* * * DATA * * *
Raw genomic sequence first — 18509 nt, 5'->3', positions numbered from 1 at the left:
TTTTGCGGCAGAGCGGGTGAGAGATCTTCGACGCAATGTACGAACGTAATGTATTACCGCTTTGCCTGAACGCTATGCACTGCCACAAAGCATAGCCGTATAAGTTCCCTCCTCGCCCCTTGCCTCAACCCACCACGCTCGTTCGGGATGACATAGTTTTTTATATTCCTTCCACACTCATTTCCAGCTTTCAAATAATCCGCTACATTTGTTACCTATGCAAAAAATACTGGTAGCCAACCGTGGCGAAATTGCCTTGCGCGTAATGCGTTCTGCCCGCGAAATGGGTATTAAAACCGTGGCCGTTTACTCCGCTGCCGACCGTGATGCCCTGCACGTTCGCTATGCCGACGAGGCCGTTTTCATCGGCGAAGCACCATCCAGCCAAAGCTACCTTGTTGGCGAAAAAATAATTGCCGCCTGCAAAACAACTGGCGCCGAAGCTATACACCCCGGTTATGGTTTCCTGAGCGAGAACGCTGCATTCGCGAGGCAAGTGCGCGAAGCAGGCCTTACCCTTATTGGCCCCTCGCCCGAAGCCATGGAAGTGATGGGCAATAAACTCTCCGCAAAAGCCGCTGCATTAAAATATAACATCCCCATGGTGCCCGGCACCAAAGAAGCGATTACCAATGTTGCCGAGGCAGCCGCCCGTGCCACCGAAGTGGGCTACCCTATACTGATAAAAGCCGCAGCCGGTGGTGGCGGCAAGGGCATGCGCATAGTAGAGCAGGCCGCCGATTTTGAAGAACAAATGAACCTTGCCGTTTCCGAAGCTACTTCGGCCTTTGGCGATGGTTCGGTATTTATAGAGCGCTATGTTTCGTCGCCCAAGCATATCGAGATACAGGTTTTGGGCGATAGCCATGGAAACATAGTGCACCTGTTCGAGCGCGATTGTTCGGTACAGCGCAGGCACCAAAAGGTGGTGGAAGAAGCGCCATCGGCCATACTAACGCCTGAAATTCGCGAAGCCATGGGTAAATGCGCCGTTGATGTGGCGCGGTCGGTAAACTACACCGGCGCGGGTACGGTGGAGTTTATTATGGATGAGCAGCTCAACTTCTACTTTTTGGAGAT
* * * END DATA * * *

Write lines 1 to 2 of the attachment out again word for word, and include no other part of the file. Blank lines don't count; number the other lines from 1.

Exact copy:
Raw genomic sequence first — 18509 nt, 5'->3', positions numbered from 1 at the left:
TTTTGCGGCAGAGCGGGTGAGAGATCTTCGACGCAATGTACGAACGTAATGTATTACCGCTTTGCCTGAACGCTATGCACTGCCACAAAGCATAGCCGTATAAGTTCCCTCCTCGCCCCTTGCCTCAACCCACCACGCTCGTTCGGGATGACATAGTTTTTTATATTCCTTCCACACTCATTTCCAGCTTTCAAATAATCCGCTACATTTGTTACCTATGCAAAAAATACTGGTAGCCAACCGTGGCGAAATTGCCTTGCGCGTAATGCGTTCTGCCCGCGAAATGGGTATTAAAACCGTGGCCGTTTACTCCGCTGCCGACCGTGATGCCCTGCACGTTCGCTATGCCGACGAGGCCGTTTTCATCGGCGAAGCACCATCCAGCCAAAGCTACCTTGTTGGCGAAAAAATAATTGCCGCCTGCAAAACAACTGGCGCCGAAGCTATACACCCCGGTTATGGTTTCCTGAGCGAGAACGCTGCATTCGCGAGGCAAGTGCGCGAAGCAGGCCTTACCCTTATTGGCCCCTCGCCCGAAGCCATGGAAGTGATGGGCAATAAACTCTCCGCAAAAGCCGCTGCATTAAAATATAACATCCCCATGGTGCCCGGCACCAAAGAAGCGATTACCAATGTTGCCGAGGCAGCCGCCCGTGCCACCGAAGTGGGCTACCCTATACTGATAAAAGCCGCAGCCGGTGGTGGCGGCAAGGGCATGCGCATAGTAGAGCAGGCCGCCGATTTTGAAGAACAAATGAACCTTGCCGTTTCCGAAGCTACTTCGGCCTTTGGCGATGGTTCGGTATTTATAGAGCGCTATGTTTCGTCGCCCAAGCATATCGAGATACAGGTTTTGGGCGATAGCCATGGAAACATAGTGCACCTGTTCGAGCGCGATTGTTCGGTACAGCGCAGGCACCAAAAGGTGGTGGAAGAAGCGCCATCGGCCATACTAACGCCTGAAATTCGCGAAGCCATGGGTAAATGCGCCGTTGATGTGGCGCGGTCGGTAAACTACACCGGCGCGGGTACGGTGGAGTTTATTATGGATGAGCAGCTCAACTTCTACTTTTTGGAGAT